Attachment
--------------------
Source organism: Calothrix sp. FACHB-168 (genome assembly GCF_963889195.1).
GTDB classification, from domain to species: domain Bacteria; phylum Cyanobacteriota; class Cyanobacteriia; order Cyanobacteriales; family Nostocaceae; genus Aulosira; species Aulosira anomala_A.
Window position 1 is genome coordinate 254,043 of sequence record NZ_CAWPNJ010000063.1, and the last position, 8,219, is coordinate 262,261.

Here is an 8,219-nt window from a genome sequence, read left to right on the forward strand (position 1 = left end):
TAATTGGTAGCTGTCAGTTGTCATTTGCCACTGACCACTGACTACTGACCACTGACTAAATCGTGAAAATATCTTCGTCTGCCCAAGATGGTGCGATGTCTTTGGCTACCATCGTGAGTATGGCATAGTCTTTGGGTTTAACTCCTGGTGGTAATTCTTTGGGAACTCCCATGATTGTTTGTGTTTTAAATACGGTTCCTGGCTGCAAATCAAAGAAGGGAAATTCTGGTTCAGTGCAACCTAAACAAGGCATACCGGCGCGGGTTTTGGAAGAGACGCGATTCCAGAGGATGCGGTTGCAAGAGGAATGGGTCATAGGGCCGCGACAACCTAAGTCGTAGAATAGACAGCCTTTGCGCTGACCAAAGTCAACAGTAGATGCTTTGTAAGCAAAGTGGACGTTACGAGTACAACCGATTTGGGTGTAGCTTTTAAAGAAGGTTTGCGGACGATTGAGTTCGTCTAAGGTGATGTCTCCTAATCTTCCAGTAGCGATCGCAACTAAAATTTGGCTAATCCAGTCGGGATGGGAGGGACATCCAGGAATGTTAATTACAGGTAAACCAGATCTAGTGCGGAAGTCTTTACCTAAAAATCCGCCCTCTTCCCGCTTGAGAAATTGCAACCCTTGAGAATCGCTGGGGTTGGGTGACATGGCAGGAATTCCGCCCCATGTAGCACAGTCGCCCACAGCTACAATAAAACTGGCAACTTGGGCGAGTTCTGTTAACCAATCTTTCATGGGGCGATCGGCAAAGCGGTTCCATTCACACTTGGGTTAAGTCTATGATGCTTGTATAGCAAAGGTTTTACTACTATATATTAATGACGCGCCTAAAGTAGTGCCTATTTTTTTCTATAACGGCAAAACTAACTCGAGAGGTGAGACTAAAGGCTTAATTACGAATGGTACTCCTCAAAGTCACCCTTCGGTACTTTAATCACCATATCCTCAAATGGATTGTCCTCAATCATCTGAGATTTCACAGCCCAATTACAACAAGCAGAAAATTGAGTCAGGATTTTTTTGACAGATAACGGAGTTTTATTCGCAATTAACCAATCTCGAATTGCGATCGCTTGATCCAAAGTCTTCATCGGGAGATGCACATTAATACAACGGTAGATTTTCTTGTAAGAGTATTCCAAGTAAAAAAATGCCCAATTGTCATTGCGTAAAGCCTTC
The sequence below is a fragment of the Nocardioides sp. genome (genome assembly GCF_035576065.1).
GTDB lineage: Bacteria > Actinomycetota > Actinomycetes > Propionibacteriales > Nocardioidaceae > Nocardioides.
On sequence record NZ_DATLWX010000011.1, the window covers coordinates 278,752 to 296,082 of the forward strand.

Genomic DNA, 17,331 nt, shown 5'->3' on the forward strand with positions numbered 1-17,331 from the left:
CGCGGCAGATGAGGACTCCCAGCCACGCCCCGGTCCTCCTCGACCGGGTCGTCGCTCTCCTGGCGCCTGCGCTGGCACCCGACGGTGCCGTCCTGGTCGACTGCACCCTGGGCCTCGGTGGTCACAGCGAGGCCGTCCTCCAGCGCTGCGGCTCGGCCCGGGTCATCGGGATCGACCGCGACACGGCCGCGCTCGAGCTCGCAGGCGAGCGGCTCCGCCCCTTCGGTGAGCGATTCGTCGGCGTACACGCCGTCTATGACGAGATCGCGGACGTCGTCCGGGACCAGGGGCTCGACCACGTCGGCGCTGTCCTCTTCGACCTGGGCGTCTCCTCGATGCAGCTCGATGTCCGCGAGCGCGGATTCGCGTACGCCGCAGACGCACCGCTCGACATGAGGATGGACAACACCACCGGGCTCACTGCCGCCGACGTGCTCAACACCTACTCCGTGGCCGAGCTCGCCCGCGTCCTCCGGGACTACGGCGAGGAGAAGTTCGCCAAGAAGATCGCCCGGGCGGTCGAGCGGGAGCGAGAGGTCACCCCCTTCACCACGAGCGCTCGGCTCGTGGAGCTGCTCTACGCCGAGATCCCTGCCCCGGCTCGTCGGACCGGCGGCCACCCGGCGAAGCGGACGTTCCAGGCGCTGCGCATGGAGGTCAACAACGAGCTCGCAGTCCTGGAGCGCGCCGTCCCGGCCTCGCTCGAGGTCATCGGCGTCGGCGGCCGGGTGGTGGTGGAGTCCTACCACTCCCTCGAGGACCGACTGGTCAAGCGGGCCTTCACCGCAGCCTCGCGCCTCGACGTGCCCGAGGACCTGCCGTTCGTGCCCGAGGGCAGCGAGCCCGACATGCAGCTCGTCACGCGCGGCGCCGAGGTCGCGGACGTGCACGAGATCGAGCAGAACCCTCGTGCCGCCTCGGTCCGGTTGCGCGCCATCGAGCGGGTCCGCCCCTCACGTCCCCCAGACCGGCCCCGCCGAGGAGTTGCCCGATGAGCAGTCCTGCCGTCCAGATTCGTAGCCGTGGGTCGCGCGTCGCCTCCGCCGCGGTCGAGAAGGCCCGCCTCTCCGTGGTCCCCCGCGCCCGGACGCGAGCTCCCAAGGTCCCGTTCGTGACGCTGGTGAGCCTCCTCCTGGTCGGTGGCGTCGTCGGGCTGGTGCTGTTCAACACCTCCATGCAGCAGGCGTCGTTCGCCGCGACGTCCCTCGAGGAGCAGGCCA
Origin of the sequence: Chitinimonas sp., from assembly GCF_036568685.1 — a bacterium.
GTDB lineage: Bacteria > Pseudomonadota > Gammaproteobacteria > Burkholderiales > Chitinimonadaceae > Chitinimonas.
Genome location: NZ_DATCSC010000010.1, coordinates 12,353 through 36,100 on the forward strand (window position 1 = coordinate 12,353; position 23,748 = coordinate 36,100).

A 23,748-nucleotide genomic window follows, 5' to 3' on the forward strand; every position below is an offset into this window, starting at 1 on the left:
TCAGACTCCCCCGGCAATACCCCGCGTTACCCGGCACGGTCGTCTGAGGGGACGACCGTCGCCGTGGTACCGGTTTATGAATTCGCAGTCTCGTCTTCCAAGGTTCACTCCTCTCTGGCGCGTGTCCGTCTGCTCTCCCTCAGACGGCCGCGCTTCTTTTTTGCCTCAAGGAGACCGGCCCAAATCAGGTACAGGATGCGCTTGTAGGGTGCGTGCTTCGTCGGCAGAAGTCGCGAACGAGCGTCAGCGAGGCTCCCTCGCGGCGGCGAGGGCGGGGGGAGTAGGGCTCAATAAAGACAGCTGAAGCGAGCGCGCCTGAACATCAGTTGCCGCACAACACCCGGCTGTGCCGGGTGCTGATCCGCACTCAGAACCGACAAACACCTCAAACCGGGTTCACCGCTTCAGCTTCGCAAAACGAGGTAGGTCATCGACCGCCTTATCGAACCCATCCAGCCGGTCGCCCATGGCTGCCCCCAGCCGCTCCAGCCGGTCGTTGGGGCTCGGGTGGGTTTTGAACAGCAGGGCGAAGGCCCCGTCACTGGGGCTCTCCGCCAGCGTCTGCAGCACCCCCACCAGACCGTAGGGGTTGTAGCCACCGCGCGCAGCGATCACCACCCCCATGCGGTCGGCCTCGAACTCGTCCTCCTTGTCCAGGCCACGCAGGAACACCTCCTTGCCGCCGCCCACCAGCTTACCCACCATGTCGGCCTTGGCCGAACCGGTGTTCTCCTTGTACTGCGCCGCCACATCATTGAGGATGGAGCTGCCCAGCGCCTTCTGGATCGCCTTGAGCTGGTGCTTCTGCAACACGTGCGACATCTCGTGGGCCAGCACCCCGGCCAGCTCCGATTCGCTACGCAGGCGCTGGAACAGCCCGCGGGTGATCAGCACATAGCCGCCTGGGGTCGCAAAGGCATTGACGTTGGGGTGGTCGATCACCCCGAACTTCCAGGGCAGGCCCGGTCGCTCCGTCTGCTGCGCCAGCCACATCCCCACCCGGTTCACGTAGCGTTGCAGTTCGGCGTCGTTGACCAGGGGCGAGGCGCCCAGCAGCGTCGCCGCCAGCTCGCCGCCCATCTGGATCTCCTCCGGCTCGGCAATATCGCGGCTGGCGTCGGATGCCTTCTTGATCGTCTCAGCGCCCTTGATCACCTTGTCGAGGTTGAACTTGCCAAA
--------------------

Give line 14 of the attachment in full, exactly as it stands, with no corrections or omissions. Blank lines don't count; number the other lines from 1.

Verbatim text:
A 23,748-nucleotide genomic window follows, 5' to 3' on the forward strand; every position below is an offset into this window, starting at 1 on the left: